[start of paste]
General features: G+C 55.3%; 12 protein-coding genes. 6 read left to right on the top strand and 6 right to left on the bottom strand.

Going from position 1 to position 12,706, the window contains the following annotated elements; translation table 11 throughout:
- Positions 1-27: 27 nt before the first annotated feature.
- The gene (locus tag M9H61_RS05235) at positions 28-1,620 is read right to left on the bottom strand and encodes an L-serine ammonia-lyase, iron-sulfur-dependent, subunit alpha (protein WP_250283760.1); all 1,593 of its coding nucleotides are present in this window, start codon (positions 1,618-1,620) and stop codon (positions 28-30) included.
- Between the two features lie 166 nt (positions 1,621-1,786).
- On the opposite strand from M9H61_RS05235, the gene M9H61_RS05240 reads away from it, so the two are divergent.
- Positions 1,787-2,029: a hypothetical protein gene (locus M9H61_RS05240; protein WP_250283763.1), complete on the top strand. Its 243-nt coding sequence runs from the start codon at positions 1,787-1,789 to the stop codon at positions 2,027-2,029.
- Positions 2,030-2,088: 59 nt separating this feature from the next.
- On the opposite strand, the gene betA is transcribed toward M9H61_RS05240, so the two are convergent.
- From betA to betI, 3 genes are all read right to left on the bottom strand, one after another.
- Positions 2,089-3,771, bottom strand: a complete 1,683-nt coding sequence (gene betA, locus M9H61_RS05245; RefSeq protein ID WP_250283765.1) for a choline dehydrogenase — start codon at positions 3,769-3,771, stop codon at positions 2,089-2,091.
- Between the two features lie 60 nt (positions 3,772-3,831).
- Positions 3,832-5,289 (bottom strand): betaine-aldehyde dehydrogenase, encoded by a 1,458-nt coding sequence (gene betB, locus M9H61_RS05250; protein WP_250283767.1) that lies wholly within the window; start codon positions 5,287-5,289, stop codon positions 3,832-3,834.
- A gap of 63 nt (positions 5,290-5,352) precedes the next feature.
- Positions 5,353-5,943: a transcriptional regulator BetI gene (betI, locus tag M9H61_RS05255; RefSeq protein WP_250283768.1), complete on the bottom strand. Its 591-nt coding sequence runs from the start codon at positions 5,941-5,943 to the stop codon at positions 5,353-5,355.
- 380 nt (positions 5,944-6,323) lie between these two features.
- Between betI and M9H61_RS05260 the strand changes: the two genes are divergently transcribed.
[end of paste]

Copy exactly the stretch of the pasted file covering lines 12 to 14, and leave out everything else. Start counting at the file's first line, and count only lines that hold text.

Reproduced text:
- Between the two features lie 60 nt (positions 3,772-3,831).
- Positions 3,832-5,289 (bottom strand): betaine-aldehyde dehydrogenase, encoded by a 1,458-nt coding sequence (gene betB, locus M9H61_RS05250; protein WP_250283767.1) that lies wholly within the window; start codon positions 5,287-5,289, stop codon positions 3,832-3,834.
- A gap of 63 nt (positions 5,290-5,352) precedes the next feature.